Back in late December, I was spending part of a brisk morning exploring some frozen wetland sloughs in our Platte River Prairies. The sloughs were covered with thin ice – just thick enough to slide carefully across in some places, but not in others. As a result, my boots and lower cuffs of my coverall legs were wet, but my feet were still dry and warm. Ok, to be honest, the front of my coveralls were also wet, and getting dangerously close to soaking through. Also, my feet were a little damp and cold. A sane person would have retreated to the nearby warm truck and turned the heater on high.
But you see…
…all across the treacherous thin ice, there were tiny little stalks sticking up above the ice, each covered in frost. They looked like so many tiny white evergreen trees and I was determined to get some good photographs of them. I was running out of time, though. It wasn’t going to be long before I was soaking wet and at risk of more than just a little discomfort.
The challenge facing me was that most of the little ‘trees’ were relatively close to the edges of the sloughs where the ice was thinnest. When I tried to lie on the dry banks and point my camera toward the frost, I was too far away. To get closer would mean putting my elbows on the thin ice – and that would mean both breaking the ice beneath the trees and getting wet. If I could get safely out onto the thicker ice in the middle, I could approach from that side and maybe get my shots. But that had its own set of risks. In my head, I had a vision of me lying on that ice as it cracked and sent me (and more importantly, my camera gear) into the shallow water below.
But the cute little trees…!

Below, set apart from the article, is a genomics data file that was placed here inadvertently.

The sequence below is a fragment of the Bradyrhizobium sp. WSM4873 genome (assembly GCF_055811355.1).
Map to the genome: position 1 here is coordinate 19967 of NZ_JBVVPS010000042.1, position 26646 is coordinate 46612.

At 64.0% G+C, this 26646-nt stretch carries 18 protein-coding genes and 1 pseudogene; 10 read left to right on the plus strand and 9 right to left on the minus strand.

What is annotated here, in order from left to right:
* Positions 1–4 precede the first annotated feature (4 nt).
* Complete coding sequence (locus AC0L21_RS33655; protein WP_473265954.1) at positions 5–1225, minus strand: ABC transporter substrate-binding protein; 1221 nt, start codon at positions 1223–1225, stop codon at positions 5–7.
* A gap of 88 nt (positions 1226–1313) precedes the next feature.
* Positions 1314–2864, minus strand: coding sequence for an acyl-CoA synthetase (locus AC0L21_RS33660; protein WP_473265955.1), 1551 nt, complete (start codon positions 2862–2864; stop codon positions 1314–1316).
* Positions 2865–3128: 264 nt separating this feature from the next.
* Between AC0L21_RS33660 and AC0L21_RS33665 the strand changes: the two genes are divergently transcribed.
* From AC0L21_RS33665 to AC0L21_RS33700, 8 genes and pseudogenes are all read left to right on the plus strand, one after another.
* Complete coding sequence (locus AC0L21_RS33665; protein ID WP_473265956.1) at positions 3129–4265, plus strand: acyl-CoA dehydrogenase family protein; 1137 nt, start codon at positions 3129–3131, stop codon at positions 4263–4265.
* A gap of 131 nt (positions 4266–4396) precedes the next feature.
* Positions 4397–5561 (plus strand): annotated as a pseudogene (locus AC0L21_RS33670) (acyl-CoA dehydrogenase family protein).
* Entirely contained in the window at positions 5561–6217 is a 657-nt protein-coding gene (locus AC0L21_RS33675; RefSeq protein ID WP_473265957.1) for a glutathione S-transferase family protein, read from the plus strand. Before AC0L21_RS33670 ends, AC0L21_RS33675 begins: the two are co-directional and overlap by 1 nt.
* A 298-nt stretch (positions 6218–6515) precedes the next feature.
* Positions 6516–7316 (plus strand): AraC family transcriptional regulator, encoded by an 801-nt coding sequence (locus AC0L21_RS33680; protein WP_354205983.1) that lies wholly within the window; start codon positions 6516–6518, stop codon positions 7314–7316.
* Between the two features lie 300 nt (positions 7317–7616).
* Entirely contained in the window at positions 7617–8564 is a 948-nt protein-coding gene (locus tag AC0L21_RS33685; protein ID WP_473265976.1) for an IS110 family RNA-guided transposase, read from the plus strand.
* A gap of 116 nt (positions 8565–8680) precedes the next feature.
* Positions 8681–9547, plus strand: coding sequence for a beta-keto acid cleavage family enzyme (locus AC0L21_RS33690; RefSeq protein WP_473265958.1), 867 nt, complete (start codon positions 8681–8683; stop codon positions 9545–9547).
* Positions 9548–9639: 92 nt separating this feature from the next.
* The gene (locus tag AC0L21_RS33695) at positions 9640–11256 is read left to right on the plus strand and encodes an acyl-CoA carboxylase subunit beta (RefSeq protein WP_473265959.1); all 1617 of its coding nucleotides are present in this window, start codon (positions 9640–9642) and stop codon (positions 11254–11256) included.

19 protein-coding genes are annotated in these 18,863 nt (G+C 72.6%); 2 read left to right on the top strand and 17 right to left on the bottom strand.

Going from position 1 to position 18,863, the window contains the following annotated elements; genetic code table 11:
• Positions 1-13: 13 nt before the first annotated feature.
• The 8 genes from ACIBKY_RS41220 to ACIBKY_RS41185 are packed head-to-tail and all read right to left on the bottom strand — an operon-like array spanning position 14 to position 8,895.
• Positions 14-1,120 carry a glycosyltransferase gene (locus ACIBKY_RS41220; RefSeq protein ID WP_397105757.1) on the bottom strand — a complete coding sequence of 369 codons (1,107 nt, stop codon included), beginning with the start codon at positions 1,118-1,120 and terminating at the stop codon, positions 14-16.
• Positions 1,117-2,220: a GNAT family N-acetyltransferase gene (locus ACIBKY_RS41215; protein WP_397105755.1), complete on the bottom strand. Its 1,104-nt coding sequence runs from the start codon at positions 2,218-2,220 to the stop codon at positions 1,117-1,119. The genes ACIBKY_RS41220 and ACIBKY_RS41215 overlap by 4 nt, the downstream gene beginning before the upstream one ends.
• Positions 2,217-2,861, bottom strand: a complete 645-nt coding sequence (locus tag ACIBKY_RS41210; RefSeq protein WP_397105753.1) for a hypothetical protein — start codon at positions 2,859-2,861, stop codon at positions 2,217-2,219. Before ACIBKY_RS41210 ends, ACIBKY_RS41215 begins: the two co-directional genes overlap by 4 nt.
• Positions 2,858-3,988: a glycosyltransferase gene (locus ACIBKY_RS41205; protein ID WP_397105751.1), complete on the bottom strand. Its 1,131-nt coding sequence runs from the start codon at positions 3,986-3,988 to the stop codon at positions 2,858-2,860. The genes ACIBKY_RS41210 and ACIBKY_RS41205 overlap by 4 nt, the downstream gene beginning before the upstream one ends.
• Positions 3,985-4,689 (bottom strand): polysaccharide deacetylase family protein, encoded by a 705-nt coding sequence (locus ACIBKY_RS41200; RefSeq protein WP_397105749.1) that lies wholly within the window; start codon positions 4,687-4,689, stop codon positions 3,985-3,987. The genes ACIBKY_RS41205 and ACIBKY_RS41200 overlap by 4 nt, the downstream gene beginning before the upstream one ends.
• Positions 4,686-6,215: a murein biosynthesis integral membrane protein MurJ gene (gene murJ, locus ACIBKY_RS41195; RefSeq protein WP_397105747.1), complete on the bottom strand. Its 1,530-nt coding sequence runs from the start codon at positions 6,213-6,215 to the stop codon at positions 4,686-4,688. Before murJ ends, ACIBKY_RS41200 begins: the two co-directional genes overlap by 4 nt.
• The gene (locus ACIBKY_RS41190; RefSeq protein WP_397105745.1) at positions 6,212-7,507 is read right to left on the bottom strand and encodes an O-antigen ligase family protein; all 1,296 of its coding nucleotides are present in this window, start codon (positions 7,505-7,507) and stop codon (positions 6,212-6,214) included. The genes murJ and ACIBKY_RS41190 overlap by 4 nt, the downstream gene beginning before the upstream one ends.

Getting desperate, I finally found a path out onto the thicker ice in the middle of one slough and slowly slid myself toward the edge and my tiny targets. In most cases (not all), I was able to get close enough for reasonable photos before the weight of my elbows started cracking the ice beneath them. I worked as quickly as I could to get a handful of shots before finally succumbing to common sense and retreating to the truck.
Now, nearly a month later, I can look at these photos and appreciate the dainty beauty of the little frost trees without thinking too much about my cold wet elbows and the smell of damp outerwear all the way home. I was pretty lucky not to have gotten a lot wetter (and colder!) than I did, and even though it wasn’t a life threatening situation, it could have been a pretty uncomfortable ride home.
Still, it would have been totally worth it. (Did you see those little trees?? They’re so adorable!)
LOVE this post!
These could be your Christmas cards next season.
Your photos are beautiful and your blog is a delight to read. Thank you for sharing.
Getting down very low for your perspective is a way to create compelling images most of us never stop to appreciate. In the wetlands it turns the images into an icescape, and shows the stark beauty of hoar frost. You’re getting pretty good at this, Chris!
Oh, I suppose this is actually rime frost, not hoar frost?
Some of us have more blessings than others. We live within a mile of a paved bike trail that goes through a reconstituted prairie, woods, park, etc. It is marked off in tenths of a mile. For over 20 years I have taken my morning run on Sundays on this trail, out & back, distance depending on time available.. There is sort of a spring just uphill about a mile out. Sometimes the ice on the pavement is a hazard, but often there are Chris’s trees there along side the pavement. Lots of them, mostly on grass peeking through ice. I have photographed many from the pavement – never any worries about thin ice. Thanks for sharing yours. Mine are stuck away on memory cards somewhere. Always wonder if anyone else sees them. They disappear quickly.
Those down in Florida and Arizona visiting from the ‘North’ don’t see this!
this is why I live in Minnesota, We walk on water and see the frost in the winter.
Love frosty and icy prairie pics. They transform the ordinary into something magical.